Fractal Dimension Analysis of Gustatory Electroencephalograms in Humans
NASA Astrophysics Data System (ADS)
Igasaki, Tomohiko; Murayama, Nobuki
To quantify the neural dynamics of the brain responsible for gustatory recognition and discrimination, fractal dimensions (FDs) of electroencephalograms (EEGs), which were measured under resting and three gustatory stimulation states, were investigated. The seven normal subjects sat on a chair with the chin resting on a frame made of plaster bandage and eyes closed. Distilled water (DW), high concentrated taste (HCT) solution (300 mM NaCl, 1 mM quinine-HCl, 40 mM acetic acid and 500 mM sucrose) and low concentrated taste (LCT) solution (51 mM NaCl, 0.026 mM quinine-HCl, 3 mM acetic acid and 14 mM sucrose) were randomly delivered to the anterior region of the tongue which was protruded slightly out of the mouth. FDs of EEGs from Cz in the resting and in the DW stimulation state were 5.43±1.01 and 4.94±1.03, respectively. In the HCT stimulation state, FD significantly decreased to 4.20±1.08 as compared with that in the resting (P<0.001). While, in the LCT stimulation state, FD significantly increased to 5.77±1.02 as compared with that in the HCT stimulation state (P<0.001). These results suggest that information processing of the brain is relatively simple when easily recognized tastes are applied.
NASA Astrophysics Data System (ADS)
Park, Hwangseo; Kim, Hojing; Lee, Sangyoub
1997-05-01
We present a method for generating fractal surfaces of dimension between two and three. By using the method, five fractal surfaces with dimension 2.262, 2.402, 2.524, 2.631, and 2.771 are created. For each of these surfaces, the reaction of carbon monoxide and oxygen is simulated by using a Monte Carlo method based on the ZGB model [Phys. Rev. Lett. 24 (1986) 2553]. The results show that the catalytic CO oxidation proceeds more efficiently on a surface with higher fractal dimension. It is also found that as the fractal dimension of the surface becomes higher, the first-order kinetic phase transition point (y 2) is shifted to a higher partial pressure of CO. This implies that poisoning of the catalyst surface due to CO segregation sets in at a higher CO partial pressure for surfaces with more complexity.
NASA Astrophysics Data System (ADS)
Ram, Avadh; Roy, P. N. S.
2005-03-01
Several destructive earthquakes have occurred in the Kachchh region of Gujarat during the past two centuries, among them Allah Bund earthquake (M7.8) in 1819, Anjar earthquake (M6) in 1956 and the recent Bhuj earthquake (M7.6) in 2001. The Anjar earthquake was on KMF (Kachchh Mainland Fault) and the recent Bhuj events were caused by a hidden fault north of KMF. The present study discusses the fractal analysis of tectonics governing seismic activity in the region. The region has been divided into five blocks and the fractal dimension of each block has been calculated using the box-counting technique. The results show significantly low value of fractal dimension of the Kachchh rift block consisting of the KMF compared to the other surrounding blocks, which also contain faults and rifts of higher fractal dimension. This indicates that the cause of earthquakes in this block may be asperities and barriers. However, the predominance of aftershocks over foreshocks signifies that barriers may be the main cause. The other results, such as the lower value of dimension of fault clustering show that the Kachchh rift block has faults which are distributed in a clustered manner. In this context, the seismicity of this block seems to be high.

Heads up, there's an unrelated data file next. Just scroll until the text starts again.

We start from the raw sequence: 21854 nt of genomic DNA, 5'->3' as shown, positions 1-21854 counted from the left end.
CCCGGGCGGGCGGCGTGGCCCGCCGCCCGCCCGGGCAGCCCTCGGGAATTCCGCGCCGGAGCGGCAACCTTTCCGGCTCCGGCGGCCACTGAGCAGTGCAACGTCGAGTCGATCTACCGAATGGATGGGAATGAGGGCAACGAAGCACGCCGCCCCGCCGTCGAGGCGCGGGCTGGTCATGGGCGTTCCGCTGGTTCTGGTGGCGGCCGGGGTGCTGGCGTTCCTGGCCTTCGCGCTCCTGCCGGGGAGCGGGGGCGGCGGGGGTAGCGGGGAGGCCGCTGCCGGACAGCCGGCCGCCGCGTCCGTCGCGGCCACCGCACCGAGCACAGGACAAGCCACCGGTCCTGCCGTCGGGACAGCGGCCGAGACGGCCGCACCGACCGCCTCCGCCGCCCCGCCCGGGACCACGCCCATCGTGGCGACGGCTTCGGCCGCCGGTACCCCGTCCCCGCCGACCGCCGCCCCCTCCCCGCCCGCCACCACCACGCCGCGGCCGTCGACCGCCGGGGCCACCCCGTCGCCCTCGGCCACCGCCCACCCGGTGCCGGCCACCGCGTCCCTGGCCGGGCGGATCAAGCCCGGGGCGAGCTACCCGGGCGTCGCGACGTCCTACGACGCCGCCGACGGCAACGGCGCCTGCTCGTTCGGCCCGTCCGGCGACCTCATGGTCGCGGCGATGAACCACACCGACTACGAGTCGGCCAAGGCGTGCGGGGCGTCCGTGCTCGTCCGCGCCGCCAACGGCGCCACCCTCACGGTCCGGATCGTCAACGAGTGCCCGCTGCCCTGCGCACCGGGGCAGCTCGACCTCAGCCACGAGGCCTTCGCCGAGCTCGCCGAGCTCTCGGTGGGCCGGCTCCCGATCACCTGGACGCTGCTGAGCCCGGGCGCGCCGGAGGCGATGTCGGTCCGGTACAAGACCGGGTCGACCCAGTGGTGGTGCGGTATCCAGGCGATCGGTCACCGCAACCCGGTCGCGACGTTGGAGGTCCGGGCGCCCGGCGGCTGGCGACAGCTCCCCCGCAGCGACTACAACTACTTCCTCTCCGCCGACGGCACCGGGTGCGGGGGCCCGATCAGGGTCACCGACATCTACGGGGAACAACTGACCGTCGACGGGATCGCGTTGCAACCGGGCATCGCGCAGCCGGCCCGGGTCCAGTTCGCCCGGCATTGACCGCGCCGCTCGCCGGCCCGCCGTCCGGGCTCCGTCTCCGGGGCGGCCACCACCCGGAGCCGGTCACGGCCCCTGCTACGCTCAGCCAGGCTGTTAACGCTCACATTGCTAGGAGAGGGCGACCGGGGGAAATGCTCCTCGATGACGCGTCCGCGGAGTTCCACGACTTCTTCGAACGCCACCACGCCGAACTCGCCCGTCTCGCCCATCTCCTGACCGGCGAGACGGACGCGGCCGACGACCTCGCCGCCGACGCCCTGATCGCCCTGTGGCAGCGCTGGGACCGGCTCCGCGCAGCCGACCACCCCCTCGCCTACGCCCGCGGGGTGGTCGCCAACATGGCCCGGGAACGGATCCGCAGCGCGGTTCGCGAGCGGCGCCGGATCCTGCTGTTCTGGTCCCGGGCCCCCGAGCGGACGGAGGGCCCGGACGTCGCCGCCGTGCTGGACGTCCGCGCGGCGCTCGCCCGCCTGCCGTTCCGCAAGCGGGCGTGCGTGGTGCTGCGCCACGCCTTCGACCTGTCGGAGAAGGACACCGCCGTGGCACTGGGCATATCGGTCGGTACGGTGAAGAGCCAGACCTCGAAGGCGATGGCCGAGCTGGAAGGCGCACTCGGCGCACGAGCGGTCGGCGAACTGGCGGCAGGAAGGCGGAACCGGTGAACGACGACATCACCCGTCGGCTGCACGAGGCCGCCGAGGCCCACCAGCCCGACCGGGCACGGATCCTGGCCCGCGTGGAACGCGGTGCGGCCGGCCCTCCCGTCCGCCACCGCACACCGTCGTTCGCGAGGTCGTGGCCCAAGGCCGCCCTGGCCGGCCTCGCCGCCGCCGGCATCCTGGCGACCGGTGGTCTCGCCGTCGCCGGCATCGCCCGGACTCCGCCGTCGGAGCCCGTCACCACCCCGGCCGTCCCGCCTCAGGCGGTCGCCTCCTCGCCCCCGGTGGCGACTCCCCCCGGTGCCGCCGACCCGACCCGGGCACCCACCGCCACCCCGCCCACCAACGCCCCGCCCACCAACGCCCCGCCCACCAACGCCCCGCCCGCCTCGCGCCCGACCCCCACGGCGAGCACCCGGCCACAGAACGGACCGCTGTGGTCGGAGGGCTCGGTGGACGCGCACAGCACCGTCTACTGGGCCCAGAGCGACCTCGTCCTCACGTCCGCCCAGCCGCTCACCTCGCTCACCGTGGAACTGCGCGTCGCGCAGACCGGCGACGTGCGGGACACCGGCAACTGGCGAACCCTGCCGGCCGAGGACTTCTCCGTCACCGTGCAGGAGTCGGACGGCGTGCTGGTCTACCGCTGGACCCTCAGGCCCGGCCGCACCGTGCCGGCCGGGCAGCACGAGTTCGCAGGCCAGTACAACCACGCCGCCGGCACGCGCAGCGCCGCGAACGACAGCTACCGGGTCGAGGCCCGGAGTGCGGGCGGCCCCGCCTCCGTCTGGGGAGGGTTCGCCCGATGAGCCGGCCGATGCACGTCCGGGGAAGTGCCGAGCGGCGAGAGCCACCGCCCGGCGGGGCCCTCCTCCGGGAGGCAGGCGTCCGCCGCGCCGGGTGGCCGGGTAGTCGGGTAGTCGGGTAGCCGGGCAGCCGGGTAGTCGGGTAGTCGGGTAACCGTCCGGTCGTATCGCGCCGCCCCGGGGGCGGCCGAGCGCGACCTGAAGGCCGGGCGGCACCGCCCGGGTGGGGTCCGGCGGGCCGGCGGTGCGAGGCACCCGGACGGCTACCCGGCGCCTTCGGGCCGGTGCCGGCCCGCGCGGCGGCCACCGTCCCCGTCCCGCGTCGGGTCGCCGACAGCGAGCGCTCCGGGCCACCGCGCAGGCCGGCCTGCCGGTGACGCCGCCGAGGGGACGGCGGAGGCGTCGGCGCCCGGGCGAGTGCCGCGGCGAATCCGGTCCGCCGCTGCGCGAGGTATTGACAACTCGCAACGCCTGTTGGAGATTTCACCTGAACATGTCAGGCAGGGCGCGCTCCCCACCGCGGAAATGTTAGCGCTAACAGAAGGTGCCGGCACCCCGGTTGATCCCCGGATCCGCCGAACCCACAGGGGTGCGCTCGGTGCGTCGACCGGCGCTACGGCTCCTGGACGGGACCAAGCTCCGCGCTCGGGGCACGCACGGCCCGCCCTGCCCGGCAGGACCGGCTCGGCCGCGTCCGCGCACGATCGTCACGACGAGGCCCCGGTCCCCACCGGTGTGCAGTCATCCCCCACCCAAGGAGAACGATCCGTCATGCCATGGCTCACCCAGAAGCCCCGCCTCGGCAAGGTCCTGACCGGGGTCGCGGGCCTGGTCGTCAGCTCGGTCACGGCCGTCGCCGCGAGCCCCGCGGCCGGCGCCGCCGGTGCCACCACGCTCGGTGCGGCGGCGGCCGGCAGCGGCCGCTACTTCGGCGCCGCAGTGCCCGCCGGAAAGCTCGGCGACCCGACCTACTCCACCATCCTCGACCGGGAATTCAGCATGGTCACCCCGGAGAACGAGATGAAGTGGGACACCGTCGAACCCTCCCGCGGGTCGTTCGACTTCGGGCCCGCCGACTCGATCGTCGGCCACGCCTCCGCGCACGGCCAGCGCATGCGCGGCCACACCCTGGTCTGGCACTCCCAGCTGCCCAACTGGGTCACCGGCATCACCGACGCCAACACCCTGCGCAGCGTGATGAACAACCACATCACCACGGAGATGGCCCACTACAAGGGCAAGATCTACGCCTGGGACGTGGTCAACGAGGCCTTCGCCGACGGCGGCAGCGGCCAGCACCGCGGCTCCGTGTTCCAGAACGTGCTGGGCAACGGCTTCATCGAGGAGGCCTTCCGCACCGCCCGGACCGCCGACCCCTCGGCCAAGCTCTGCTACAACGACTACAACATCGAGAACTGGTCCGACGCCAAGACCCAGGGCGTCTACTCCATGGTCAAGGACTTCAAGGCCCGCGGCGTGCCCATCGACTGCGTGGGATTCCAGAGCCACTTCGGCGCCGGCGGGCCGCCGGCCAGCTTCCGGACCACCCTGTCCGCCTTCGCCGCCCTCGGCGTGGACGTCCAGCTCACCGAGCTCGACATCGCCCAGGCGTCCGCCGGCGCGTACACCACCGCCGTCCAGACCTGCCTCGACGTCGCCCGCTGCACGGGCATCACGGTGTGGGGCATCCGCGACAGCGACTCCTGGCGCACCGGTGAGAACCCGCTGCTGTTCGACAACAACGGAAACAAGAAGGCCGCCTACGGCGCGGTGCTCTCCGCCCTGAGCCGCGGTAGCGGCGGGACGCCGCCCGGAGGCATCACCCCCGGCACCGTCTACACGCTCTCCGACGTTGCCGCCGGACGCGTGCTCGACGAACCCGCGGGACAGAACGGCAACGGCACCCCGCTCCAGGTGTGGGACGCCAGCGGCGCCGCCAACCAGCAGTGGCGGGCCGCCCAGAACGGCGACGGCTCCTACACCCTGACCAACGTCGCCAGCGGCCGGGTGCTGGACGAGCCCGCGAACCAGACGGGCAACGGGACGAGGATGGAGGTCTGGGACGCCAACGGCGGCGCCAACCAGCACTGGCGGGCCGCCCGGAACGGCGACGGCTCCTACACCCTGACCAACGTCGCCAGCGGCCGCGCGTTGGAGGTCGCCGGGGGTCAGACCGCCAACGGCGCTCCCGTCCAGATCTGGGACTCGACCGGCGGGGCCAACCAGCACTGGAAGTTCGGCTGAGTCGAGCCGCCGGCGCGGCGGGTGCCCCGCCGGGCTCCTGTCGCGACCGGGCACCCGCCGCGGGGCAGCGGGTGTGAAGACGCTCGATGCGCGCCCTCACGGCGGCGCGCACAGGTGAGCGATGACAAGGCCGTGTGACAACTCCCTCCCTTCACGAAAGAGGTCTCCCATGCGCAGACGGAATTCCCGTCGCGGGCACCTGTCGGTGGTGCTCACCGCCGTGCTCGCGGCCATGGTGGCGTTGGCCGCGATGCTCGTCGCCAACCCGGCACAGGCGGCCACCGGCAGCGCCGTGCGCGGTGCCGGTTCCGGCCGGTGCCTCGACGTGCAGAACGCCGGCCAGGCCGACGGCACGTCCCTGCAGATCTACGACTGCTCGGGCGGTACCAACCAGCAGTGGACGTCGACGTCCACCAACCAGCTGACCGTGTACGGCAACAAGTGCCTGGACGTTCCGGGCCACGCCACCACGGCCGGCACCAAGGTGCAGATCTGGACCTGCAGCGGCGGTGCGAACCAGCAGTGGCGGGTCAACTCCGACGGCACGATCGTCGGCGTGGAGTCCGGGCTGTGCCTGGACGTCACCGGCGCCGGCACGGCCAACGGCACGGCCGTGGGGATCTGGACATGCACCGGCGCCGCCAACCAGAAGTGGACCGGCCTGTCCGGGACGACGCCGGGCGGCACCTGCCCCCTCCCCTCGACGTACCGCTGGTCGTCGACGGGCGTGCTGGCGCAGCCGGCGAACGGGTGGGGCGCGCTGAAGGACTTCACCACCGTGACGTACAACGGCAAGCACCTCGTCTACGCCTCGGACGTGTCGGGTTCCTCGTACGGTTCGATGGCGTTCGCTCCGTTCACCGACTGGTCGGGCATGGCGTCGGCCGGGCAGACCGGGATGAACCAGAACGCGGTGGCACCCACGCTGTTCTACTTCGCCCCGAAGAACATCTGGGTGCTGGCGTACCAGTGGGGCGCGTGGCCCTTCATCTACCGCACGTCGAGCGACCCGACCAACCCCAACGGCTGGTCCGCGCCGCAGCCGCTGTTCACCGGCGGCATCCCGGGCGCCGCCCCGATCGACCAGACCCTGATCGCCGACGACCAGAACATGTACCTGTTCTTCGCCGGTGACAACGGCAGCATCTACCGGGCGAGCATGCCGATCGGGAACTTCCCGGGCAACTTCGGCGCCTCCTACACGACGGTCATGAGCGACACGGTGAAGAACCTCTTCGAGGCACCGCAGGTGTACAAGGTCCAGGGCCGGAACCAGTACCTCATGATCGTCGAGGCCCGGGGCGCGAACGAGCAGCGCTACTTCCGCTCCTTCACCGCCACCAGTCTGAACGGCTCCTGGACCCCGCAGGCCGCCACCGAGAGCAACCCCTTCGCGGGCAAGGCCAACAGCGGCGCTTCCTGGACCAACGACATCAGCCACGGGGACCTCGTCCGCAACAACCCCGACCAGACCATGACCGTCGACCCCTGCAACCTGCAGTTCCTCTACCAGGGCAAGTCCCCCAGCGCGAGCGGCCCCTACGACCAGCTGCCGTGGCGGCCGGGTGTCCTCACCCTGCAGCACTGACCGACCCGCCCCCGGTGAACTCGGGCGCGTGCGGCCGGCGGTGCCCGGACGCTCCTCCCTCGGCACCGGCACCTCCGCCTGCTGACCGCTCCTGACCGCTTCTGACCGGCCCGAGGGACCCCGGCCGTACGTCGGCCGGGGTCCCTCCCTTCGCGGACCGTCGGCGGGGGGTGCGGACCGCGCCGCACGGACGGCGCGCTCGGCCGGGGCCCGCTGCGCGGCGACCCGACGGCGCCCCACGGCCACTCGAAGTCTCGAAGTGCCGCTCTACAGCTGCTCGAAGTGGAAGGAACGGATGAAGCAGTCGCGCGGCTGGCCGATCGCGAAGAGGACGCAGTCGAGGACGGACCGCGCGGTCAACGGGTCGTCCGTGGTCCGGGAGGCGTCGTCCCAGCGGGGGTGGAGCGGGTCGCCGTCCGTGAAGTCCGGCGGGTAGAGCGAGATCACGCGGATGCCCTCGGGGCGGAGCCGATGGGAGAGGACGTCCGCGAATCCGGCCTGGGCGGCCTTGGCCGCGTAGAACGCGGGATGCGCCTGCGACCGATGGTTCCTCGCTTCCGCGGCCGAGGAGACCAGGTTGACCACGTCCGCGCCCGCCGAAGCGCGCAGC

NASA Astrophysics Data System (ADS)
Flueraru, C.; Popescu, D. P.; Mao, Y.; Chang, S.; Sowa, M. G.
2010-04-01
Optical coherence tomography (OCT) images of left-descending coronary tissues harvested from three porcine specimens were acquired with a home-build swept-source OCT setup. Despite the fact that OCT is capable of acquiring high resolution circumferential images of vessels, many distinct histological features of a vessel have comparable optical properties leading to poor contrast in OCT images. Two classification methods were tested in this report for the purpose of enhancing contrast between soft-tissue components of porcine coronary vessels. One method involved analyzing the attenuation of the OCT signal as a function of light penetration into the tissue. We demonstrated that by analyzing the signal attenuation in this manner we were able to differentiate two media sub-layers with different orientations of the smooth muscle cells. The other classification method used in our study was fractal analysis. Fractal analysis was implemented in a box-counting (fractal dimension) image-processing code and was used as a tool to differentiate and quantify variations in tissue texture at various locations in the OCT images. The calculated average fractal dimensions had different values in distinct regions of interest (ROI) within the imaged coronary samples. When compared to the results obtained by using the attenuation of the OCT signal, the method of fractal analysis demonstrated better classification potential for distinguishing amongst the tissue ROI.
Dewey, T G; Datta, M M
1989-01-01
It is demonstrated that fluorescence resonance energy transfer may be used to determine the fractal dimension of aggregates of membrane-bound proteins. Theoretical and experimental results are presented for two different experimental designs: energy transfer between proteins and energy transfer from lipids to proteins. For energy transfer between proteins the lattice spacing must be known independently for a fractal dimension to be uniquely determined, and this represents a disadvantage to this experimental design. Results are presented for the calcium ATPase and a fractal dimension of 1.9 is estimated for ATPase aggregates by assuming a lattice spacing of 50 A. Energy transfer from lipids to protein provides a means of estimating the length of the "coast-line" of the aggregate. In this case the fractal dimension is uniquely determined from a log-log plot. An analysis of data for bacteriohodopsin reconstituted in phospholipid vesicles gives a fractal dimension of 1.6. The structural basis of the value for the fractal dimension is discussed for these two systems. These techniques provide a means of assessing the nature of protein-protein interactions in membranous systems. PMID:2528385